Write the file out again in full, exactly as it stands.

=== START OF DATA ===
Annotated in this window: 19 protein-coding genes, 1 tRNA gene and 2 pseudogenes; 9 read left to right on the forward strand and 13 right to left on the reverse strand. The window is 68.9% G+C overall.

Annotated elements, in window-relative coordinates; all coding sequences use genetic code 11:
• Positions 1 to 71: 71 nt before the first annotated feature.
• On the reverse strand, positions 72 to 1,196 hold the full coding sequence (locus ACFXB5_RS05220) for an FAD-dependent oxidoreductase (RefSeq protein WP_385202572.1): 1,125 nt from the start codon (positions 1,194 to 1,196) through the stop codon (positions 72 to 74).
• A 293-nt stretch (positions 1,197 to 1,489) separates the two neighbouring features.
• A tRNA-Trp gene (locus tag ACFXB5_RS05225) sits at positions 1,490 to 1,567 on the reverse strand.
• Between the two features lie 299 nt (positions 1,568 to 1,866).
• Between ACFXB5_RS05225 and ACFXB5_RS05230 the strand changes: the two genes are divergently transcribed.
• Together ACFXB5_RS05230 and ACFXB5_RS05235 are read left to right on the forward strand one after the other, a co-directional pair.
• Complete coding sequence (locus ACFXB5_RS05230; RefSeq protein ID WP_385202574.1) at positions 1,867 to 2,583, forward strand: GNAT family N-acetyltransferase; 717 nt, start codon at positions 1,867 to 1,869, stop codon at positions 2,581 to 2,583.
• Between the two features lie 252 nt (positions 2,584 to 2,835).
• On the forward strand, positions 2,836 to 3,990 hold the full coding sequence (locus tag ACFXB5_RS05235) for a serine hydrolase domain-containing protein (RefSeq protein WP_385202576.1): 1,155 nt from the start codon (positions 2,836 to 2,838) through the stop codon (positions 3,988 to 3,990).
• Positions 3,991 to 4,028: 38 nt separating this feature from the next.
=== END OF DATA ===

Annotated in this window: 19 protein-coding genes, 1 tRNA gene and 2 pseudogenes; 9 read left to right on the forward strand and 13 right to left on the reverse strand. The window is 68.9% G+C overall.

Annotated elements, in window-relative coordinates; all coding sequences use genetic code 11:
• Positions 1 to 71: 71 nt before the first annotated feature.
• On the reverse strand, positions 72 to 1,196 hold the full coding sequence (locus ACFXB5_RS05220) for an FAD-dependent oxidoreductase (RefSeq protein WP_385202572.1): 1,125 nt from the start codon (positions 1,194 to 1,196) through the stop codon (positions 72 to 74).
• A 293-nt stretch (positions 1,197 to 1,489) separates the two neighbouring features.
• A tRNA-Trp gene (locus tag ACFXB5_RS05225) sits at positions 1,490 to 1,567 on the reverse strand.
• Between the two features lie 299 nt (positions 1,568 to 1,866).
• Between ACFXB5_RS05225 and ACFXB5_RS05230 the strand changes: the two genes are divergently transcribed.
• Together ACFXB5_RS05230 and ACFXB5_RS05235 are read left to right on the forward strand one after the other, a co-directional pair.
• Complete coding sequence (locus ACFXB5_RS05230; RefSeq protein ID WP_385202574.1) at positions 1,867 to 2,583, forward strand: GNAT family N-acetyltransferase; 717 nt, start codon at positions 1,867 to 1,869, stop codon at positions 2,581 to 2,583.
• Between the two features lie 252 nt (positions 2,584 to 2,835).
• On the forward strand, positions 2,836 to 3,990 hold the full coding sequence (locus tag ACFXB5_RS05235) for a serine hydrolase domain-containing protein (RefSeq protein WP_385202576.1): 1,155 nt from the start codon (positions 2,836 to 2,838) through the stop codon (positions 3,988 to 3,990).
• Positions 3,991 to 4,028: 38 nt separating this feature from the next.